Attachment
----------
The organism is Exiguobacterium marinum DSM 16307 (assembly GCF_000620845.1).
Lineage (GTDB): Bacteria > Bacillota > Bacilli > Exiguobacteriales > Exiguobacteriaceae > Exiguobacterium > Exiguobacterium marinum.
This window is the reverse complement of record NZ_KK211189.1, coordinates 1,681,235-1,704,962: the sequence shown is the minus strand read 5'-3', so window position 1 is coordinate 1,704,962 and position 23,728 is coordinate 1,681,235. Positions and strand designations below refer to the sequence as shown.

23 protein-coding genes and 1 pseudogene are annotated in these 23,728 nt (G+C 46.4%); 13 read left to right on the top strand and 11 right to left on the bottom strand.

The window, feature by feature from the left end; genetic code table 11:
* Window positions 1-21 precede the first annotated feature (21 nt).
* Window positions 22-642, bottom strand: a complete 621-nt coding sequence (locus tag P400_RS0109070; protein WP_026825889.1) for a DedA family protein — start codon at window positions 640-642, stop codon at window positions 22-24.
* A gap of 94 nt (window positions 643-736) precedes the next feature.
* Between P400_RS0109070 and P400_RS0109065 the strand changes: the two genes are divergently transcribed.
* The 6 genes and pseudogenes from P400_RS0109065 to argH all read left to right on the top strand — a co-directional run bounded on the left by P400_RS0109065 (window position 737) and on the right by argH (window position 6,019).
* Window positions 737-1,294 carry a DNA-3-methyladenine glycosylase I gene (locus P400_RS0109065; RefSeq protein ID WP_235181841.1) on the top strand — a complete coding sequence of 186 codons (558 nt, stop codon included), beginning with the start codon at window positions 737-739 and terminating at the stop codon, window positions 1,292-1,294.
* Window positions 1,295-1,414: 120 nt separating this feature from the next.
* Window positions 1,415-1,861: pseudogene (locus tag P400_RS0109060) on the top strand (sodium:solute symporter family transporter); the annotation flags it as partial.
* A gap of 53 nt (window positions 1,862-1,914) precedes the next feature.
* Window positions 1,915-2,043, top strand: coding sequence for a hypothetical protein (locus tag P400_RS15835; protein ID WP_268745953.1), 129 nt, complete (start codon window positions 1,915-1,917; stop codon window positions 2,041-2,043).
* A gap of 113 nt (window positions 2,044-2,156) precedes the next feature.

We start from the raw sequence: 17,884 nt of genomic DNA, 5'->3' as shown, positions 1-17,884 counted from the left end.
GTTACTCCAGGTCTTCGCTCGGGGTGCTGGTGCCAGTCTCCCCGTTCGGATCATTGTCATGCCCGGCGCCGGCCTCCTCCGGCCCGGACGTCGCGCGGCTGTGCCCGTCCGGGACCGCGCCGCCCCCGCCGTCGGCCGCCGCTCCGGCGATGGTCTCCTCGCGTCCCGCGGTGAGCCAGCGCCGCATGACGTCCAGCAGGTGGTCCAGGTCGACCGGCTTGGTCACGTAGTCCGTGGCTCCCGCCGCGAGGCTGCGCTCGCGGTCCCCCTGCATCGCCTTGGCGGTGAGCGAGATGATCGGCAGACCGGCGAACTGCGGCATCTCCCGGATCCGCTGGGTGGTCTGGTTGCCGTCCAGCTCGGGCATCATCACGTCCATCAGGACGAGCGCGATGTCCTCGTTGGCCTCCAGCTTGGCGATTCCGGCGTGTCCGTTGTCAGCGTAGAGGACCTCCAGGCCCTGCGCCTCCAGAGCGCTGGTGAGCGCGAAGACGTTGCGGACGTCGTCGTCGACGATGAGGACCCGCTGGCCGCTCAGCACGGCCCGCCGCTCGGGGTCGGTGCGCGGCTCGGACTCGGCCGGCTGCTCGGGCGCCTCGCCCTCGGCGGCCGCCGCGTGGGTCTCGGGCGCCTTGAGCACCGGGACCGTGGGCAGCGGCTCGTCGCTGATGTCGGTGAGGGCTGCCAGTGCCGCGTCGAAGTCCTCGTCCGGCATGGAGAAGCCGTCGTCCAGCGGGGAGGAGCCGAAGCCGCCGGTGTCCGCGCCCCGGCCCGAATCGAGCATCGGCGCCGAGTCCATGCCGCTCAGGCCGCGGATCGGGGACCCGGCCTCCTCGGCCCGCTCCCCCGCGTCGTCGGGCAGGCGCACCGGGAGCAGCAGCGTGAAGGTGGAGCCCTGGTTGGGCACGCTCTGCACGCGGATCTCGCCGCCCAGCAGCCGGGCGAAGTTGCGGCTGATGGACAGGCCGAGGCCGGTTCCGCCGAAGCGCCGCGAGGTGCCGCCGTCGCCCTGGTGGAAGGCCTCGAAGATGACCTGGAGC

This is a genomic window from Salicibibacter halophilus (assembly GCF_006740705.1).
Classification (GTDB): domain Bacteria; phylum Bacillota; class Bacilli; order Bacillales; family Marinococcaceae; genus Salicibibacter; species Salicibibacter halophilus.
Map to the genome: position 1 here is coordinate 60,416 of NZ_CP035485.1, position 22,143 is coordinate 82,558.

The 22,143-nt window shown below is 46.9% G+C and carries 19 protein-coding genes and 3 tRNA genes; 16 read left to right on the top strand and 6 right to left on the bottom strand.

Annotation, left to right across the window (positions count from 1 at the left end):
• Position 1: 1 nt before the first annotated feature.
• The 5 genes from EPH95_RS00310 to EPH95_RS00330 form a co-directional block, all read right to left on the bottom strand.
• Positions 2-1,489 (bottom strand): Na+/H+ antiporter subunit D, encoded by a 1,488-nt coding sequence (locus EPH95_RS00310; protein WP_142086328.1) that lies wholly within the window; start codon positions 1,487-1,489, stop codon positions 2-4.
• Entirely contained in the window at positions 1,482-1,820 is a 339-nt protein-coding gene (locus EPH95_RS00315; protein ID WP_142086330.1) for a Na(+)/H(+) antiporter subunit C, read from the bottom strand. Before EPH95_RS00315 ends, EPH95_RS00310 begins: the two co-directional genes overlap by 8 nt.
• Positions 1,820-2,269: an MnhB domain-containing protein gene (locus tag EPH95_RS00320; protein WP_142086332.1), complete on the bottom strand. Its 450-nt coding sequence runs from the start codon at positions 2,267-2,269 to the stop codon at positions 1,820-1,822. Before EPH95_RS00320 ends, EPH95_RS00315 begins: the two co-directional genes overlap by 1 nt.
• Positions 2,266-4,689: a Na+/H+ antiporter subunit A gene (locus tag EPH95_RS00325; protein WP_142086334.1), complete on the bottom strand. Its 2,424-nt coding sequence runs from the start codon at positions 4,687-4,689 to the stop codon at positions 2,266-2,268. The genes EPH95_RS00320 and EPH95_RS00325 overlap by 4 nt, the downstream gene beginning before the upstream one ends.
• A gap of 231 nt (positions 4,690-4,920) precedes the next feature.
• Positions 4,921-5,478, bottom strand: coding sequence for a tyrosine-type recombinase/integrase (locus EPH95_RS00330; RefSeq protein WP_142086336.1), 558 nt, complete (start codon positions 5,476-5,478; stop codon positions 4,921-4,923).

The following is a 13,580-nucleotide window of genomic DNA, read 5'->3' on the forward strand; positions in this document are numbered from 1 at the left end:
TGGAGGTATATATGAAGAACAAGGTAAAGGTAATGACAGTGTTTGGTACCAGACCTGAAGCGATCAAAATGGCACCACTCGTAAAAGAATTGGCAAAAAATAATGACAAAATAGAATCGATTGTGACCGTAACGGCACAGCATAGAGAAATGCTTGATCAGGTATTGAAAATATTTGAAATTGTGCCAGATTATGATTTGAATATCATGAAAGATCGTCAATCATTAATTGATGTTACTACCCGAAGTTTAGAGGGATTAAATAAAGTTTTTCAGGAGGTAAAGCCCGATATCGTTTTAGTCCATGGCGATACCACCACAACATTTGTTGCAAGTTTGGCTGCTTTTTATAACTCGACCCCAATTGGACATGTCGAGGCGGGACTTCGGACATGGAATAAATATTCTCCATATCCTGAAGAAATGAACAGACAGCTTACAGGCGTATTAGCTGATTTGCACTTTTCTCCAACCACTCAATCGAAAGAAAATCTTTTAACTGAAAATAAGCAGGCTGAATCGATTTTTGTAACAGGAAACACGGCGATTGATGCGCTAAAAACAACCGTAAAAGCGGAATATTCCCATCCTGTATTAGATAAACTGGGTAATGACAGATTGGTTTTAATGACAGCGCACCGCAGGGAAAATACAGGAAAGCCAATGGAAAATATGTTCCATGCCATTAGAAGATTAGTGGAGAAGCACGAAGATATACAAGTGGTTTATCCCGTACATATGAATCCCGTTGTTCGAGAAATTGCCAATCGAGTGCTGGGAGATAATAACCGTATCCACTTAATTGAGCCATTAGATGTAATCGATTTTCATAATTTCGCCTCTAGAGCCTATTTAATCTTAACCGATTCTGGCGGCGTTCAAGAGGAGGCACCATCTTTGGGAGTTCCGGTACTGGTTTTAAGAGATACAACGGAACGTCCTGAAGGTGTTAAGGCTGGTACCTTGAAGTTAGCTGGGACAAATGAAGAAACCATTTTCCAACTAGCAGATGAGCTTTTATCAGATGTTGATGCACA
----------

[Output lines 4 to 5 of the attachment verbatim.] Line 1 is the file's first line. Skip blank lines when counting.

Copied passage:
23 protein-coding genes and 1 pseudogene are annotated in these 23,728 nt (G+C 46.4%); 13 read left to right on the top strand and 11 right to left on the bottom strand.

The window, feature by feature from the left end; genetic code table 11: